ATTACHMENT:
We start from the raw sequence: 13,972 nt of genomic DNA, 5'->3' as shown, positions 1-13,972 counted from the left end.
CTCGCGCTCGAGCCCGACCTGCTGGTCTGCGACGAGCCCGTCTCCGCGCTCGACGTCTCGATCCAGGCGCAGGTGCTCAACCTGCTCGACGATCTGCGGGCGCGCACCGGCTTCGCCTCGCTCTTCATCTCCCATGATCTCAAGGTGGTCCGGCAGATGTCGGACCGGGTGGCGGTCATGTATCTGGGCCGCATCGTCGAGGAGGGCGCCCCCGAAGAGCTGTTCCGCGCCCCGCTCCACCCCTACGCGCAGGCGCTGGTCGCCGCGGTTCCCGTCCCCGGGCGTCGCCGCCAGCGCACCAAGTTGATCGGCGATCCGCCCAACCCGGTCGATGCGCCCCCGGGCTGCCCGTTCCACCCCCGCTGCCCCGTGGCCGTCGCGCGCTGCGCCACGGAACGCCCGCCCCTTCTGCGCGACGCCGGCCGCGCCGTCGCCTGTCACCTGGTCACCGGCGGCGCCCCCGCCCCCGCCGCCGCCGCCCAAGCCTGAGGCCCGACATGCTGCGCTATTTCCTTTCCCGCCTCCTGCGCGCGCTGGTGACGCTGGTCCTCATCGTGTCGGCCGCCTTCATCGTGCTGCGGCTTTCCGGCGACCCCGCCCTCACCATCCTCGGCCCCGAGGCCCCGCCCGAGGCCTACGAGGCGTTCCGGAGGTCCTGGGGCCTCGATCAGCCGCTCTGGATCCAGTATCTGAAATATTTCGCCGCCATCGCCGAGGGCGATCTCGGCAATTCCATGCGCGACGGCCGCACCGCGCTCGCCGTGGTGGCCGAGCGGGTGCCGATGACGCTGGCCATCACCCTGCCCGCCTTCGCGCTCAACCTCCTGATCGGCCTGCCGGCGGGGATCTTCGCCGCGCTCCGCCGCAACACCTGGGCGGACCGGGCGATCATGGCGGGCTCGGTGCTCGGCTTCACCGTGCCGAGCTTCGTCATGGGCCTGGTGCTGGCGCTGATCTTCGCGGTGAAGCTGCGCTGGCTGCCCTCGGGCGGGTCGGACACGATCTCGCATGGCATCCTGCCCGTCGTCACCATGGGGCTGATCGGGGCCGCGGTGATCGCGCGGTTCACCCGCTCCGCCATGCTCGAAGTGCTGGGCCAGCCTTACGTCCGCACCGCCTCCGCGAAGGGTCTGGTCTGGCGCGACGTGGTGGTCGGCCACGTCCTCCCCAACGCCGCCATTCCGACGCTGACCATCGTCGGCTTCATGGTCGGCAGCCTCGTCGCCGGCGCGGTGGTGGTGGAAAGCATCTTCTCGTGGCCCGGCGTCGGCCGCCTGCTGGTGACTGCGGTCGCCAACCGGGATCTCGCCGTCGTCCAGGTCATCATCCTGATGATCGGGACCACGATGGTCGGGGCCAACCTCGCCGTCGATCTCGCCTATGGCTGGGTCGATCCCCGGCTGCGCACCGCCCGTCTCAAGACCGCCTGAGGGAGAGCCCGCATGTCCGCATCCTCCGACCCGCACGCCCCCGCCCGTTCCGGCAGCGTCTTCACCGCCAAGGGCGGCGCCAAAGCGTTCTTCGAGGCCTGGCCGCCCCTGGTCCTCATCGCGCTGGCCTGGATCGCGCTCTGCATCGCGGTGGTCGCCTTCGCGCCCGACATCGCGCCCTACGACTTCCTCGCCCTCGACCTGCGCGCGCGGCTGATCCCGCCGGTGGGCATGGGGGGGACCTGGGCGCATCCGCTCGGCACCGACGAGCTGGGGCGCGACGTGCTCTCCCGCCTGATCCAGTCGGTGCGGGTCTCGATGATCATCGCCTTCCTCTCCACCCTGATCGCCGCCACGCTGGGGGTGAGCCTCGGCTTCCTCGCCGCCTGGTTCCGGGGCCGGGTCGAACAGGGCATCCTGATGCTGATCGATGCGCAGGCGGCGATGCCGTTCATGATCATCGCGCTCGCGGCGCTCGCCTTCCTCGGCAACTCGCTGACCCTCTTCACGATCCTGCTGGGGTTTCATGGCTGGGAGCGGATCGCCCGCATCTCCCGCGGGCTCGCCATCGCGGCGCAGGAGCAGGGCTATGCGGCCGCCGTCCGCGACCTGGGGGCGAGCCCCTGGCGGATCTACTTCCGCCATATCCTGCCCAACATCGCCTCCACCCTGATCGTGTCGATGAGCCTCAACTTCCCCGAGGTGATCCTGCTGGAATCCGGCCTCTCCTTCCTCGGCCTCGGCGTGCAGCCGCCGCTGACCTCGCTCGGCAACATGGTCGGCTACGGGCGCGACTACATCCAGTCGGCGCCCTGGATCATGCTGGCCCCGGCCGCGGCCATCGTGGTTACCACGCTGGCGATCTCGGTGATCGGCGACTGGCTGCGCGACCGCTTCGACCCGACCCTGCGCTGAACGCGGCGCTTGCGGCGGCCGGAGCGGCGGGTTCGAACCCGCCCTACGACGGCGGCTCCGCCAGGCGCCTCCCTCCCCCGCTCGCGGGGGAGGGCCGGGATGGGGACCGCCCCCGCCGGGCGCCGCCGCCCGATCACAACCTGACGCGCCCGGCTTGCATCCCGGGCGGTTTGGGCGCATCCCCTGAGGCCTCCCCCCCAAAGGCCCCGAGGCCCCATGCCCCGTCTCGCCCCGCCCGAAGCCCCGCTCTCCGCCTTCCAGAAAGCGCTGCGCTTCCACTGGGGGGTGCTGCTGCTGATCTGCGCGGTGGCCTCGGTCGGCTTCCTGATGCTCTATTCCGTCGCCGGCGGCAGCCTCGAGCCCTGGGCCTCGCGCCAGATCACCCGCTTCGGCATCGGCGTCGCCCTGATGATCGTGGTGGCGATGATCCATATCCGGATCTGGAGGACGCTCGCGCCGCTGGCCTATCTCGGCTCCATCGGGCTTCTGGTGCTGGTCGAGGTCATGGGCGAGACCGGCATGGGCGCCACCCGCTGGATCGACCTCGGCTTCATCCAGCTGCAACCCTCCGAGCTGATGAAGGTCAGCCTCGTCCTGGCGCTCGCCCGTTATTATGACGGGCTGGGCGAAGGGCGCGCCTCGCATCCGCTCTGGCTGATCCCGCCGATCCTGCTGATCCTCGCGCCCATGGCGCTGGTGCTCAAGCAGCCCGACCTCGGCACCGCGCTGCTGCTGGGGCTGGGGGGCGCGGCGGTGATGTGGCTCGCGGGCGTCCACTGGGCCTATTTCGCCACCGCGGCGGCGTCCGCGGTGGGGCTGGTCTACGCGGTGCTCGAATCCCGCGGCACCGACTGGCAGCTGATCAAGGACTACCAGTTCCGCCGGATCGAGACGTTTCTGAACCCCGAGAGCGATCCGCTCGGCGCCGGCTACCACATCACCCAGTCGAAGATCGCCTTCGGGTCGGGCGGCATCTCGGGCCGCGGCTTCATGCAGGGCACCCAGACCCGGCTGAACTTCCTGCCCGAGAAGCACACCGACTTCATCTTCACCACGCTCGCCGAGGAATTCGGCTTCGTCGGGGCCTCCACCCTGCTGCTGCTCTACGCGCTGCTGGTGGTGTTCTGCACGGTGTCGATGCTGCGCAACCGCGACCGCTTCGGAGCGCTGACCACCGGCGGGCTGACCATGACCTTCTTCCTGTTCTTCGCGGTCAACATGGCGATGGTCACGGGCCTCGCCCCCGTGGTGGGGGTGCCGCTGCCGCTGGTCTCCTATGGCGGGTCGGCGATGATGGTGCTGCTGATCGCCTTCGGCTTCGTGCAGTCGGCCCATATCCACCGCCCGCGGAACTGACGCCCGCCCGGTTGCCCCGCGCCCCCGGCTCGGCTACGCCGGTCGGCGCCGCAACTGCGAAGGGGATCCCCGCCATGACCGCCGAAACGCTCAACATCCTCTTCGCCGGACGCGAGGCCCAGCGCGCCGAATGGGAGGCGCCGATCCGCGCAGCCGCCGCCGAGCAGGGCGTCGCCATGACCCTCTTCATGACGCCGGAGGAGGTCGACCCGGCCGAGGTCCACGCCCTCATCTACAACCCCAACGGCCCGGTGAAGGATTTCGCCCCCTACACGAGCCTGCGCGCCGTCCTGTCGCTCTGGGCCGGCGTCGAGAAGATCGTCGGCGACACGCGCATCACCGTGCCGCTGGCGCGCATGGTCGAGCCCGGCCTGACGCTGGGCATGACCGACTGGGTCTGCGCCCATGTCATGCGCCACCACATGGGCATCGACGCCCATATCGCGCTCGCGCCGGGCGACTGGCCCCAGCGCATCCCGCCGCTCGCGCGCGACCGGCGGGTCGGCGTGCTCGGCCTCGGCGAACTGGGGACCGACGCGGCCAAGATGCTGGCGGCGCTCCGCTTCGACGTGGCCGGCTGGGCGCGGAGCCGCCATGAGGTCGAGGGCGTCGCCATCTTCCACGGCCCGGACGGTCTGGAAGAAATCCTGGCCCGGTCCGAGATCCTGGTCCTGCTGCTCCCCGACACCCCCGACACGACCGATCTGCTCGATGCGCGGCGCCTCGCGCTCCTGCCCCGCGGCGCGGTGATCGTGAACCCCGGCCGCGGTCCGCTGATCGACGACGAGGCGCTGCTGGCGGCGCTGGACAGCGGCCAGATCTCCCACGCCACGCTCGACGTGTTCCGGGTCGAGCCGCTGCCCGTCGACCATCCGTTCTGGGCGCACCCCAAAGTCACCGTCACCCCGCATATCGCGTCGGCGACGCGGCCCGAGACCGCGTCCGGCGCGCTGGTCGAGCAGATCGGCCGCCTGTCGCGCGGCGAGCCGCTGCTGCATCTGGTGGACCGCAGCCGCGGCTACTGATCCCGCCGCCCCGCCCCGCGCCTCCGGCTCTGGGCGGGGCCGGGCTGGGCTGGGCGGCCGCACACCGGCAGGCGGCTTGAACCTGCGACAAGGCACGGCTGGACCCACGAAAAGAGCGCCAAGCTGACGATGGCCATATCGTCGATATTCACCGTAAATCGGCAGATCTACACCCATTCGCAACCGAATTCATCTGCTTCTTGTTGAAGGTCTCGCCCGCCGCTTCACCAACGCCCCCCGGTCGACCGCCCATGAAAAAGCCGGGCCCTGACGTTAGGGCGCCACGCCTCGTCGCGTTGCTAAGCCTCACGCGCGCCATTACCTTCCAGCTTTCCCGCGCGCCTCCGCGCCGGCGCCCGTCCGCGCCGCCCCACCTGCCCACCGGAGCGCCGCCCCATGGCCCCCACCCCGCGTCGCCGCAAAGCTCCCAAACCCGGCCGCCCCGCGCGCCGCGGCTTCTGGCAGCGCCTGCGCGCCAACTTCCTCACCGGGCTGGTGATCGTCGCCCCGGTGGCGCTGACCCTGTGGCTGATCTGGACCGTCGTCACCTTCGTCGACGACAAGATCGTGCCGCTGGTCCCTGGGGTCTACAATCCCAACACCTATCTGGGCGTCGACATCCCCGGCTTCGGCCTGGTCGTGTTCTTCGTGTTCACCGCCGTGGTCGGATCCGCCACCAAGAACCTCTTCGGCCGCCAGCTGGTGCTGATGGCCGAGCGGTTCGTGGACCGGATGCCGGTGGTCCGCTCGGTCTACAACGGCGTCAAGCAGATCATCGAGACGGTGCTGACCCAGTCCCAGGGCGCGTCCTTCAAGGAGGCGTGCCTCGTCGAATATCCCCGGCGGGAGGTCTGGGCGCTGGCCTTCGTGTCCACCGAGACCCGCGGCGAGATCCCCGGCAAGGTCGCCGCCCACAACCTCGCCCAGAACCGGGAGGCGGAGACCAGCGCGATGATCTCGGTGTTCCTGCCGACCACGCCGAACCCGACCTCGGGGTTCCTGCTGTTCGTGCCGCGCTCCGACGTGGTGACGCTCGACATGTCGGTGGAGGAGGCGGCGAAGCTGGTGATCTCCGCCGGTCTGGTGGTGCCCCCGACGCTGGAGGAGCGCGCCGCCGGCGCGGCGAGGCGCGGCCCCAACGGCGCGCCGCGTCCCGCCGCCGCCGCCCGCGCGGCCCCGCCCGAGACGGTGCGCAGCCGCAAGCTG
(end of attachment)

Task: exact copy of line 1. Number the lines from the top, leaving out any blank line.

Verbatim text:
We start from the raw sequence: 13,972 nt of genomic DNA, 5'->3' as shown, positions 1-13,972 counted from the left end.